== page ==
“I think Brixton changed UK Rap…”

One thing I’ve always known is that in order to succeed you either have to create something new or you improve on an existing idea. Simple right?

When it comes to drill rap I wouldn’t say the Brixton rappers have outdone their American counterparts but they’ve put their own spin on it and the waves have been incredible. From 7 figure YouTube views to the rave scene reactions you can’t deny the obsession, but how deep has the influence been on the culture?

Influenced by a Chicago music sub-genre that’s only 4 years old at best, there was always going to be a gap for a UK version of this style. Although it’s evident that the foundation of this style is deep rooted in Chicago this doesn’t and shouldn’t be allowed to detract from their impact. My cousin would shout ‘I don’t wanna look like you‘ to me for 6 months straight while my 2 year old son would somehow find his way on LinkUpTV or playing Grizzy’s Wicked Skengman. Once I delved deeper into the lottery that is the ‘related vids’ section I realised that nearly half of the up and comers have been using using the same formula made popular by the Brixton rappers. I’d see a mini Rendo or a carbon copy Dimzy and it dawned on me that it had become an epidemic.

The street element contained in the music has further attracted fans, competitiveness has always been a pillar of rap and as seen with Chip last year, what more do the public like to see than people beefing? It seems as if drill rap has become the new platform for voicing opinions on your ‘opps’. (A perfect example A1 from the 9Opp Niggas)

This is not to take away from the talent of the rappers or producers (can’t ever forget Carns). I’m seeing a new avenue for rappers who some would crassly say make ‘roadman music‘, that I haven’t seen since Giggs or the recent emergence of Nines. I might have phrased it that way because I couldn’t be bothered to think of a term for them without boxing them in but ‘boxed in’ they are far from. With 67’s headline show maybe people realised some of these rappers are making the moves others have been trying to make for years. Without wanting to frustrate these other rappers further, it doesn’t even look like they’re trying, but I guess it all adds to the allure because the story of finding diamonds in the dirt is way more emotionally evoking and entertaining.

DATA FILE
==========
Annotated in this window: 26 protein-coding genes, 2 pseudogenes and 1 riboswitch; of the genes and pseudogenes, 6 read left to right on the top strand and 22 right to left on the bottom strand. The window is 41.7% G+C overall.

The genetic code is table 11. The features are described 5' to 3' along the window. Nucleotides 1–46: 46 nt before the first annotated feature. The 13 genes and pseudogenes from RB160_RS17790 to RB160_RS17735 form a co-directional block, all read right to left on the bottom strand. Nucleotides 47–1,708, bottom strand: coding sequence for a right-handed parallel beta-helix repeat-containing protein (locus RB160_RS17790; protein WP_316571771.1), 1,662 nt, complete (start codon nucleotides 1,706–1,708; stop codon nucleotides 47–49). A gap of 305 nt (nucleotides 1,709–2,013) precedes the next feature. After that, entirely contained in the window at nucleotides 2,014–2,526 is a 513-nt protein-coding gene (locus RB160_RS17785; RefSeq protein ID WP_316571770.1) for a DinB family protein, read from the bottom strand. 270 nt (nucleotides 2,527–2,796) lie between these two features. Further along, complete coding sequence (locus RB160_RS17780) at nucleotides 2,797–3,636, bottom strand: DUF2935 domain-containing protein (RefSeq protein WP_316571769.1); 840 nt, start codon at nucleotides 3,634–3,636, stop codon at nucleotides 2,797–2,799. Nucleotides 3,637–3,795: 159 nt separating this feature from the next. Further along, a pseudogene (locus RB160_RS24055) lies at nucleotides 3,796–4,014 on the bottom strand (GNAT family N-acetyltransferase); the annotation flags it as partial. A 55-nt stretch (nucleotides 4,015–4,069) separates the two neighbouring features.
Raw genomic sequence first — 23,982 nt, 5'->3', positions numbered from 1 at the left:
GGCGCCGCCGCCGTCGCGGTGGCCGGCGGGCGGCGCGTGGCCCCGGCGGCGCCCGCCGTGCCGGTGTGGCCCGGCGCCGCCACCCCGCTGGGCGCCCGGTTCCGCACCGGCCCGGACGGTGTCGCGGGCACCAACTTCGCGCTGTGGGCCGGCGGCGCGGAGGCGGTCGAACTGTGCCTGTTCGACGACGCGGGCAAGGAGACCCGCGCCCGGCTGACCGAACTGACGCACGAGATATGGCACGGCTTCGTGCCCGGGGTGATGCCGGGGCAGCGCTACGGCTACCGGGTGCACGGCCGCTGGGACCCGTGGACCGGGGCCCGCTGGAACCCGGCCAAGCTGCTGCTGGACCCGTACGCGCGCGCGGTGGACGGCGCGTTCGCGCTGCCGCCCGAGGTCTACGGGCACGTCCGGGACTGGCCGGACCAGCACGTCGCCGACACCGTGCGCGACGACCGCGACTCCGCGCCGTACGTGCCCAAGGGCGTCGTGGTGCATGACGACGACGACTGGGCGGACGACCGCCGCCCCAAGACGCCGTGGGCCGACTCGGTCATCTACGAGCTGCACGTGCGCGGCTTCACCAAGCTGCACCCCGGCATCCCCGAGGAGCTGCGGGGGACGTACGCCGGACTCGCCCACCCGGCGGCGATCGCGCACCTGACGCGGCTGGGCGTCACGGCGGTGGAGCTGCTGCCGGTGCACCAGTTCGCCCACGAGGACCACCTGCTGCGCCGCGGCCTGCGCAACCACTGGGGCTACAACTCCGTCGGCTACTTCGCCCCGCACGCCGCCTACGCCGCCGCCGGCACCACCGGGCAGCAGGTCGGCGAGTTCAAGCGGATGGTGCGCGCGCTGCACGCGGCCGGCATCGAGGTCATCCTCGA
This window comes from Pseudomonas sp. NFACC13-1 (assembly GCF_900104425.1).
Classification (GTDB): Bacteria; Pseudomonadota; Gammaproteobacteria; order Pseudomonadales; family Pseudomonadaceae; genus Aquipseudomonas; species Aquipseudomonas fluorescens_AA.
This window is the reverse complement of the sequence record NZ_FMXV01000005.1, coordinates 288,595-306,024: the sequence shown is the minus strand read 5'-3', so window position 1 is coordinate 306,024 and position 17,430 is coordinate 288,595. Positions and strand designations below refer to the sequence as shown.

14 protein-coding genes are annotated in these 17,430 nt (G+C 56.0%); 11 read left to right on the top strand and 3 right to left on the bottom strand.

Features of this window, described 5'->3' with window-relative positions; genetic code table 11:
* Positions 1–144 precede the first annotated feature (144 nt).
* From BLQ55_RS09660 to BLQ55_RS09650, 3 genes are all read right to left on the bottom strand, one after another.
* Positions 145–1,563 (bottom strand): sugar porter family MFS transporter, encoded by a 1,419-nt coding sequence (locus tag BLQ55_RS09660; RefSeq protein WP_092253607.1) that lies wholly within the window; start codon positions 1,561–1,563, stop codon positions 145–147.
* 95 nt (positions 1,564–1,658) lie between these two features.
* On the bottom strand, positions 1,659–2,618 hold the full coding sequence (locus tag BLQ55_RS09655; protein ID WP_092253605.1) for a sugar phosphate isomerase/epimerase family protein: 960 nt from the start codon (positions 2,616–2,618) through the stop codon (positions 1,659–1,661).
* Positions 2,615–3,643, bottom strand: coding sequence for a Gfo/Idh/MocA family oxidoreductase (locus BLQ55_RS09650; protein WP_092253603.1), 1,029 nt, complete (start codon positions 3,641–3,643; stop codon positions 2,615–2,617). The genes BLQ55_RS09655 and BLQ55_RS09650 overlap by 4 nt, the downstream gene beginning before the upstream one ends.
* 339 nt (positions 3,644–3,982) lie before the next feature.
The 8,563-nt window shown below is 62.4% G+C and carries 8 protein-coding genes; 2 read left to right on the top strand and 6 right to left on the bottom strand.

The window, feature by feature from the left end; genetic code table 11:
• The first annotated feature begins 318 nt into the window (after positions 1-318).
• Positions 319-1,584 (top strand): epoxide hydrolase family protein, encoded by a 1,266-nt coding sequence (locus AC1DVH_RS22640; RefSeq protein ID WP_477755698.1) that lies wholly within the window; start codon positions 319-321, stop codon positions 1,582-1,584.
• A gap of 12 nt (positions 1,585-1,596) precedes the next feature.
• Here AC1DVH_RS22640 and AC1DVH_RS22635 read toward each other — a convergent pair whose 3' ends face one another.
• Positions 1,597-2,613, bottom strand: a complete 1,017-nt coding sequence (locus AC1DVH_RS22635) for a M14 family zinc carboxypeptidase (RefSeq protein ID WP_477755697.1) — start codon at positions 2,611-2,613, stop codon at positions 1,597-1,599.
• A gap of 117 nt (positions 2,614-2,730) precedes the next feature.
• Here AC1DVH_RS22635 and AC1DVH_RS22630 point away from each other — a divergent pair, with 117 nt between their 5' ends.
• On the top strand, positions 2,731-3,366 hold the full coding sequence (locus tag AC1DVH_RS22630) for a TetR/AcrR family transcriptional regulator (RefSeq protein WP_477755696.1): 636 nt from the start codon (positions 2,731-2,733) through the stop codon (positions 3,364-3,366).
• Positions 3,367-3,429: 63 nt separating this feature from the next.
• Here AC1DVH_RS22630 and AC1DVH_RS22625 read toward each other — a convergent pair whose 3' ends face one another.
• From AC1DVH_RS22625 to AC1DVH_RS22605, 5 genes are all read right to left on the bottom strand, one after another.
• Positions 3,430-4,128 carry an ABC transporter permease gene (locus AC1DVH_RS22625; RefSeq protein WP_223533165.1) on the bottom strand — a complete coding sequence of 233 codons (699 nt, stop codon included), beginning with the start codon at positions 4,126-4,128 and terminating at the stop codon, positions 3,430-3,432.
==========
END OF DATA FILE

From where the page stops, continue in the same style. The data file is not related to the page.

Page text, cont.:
In London we are very proud of where we’re from almost to a fault but this pride is never more evident than in music. I wouldn’t say Brixton run the scene but nevertheless they’ve definitely left an imprint that can’t be disputed. I remember when east London dominated the grime world and had the most famous MCs, I almost thought it was a factory, or even last year with Croydon and their mainstream success. Nonetheless few have had this Future-esq effect on a scene where so many choose to follow and hone in on a particular sound. Looking back at some of my favourite Grime artists, I remember how their careers died before Limewire did. Needless to say I know every dog has his day and every music style has its time period.

In summary, I know our pride is made up of many things and music is just a small part. I’ll never forget my friend from Peckham who would almost go into cardiac arrest every time Talking the Hardest was played in a rave and I understood why lol. All I’m saying is give credit where credit is due for this particular wave and if I was from Brixton I’d be pretty proud.

Words by @PoetTyro

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Tyro
Blogger at SpotlightFirst and also known as Poet Tyro (Spoken Word Artist)